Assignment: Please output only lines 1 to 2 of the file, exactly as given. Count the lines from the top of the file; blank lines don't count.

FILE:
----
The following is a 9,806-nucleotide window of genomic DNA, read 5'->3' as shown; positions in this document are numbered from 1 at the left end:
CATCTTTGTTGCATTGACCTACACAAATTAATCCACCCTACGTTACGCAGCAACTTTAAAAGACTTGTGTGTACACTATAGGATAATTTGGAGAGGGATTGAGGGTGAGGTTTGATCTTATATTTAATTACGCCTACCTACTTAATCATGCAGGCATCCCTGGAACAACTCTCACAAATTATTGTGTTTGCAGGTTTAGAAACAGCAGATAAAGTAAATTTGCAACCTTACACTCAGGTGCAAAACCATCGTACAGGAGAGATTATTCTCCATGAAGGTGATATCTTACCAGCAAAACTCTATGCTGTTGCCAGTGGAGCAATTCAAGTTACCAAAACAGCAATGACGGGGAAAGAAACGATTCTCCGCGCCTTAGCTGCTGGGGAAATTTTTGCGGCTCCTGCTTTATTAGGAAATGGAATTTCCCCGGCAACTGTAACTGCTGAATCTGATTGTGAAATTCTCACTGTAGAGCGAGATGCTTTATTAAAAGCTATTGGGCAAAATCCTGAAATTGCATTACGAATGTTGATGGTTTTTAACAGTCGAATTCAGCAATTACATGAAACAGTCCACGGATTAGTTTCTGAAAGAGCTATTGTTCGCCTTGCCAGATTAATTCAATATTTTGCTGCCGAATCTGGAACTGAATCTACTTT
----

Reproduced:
The following is a 9,806-nucleotide window of genomic DNA, read 5'->3' as shown; positions in this document are numbered from 1 at the left end:
CATCTTTGTTGCATTGACCTACACAAATTAATCCACCCTACGTTACGCAGCAACTTTAAAAGACTTGTGTGTACACTATAGGATAATTTGGAGAGGGATTGAGGGTGAGGTTTGATCTTATATTTAATTACGCCTACCTACTTAATCATGCAGGCATCCCTGGAACAACTCTCACAAATTATTGTGTTTGCAGGTTTAGAAACAGCAGATAAAGTAAATTTGCAACCTTACACTCAGGTGCAAAACCATCGTACAGGAGAGATTATTCTCCATGAAGGTGATATCTTACCAGCAAAACTCTATGCTGTTGCCAGTGGAGCAATTCAAGTTACCAAAACAGCAATGACGGGGAAAGAAACGATTCTCCGCGCCTTAGCTGCTGGGGAAATTTTTGCGGCTCCTGCTTTATTAGGAAATGGAATTTCCCCGGCAACTGTAACTGCTGAATCTGATTGTGAAATTCTCACTGTAGAGCGAGATGCTTTATTAAAAGCTATTGGGCAAAATCCTGAAATTGCATTACGAATGTTGATGGTTTTTAACAGTCGAATTCAGCAATTACATGAAACAGTCCACGGATTAGTTTCTGAAAGAGCTATTGTTCGCCTTGCCAGATTAATTCAATATTTTGCTGCCGAATCTGGAACTGAATCTACTTT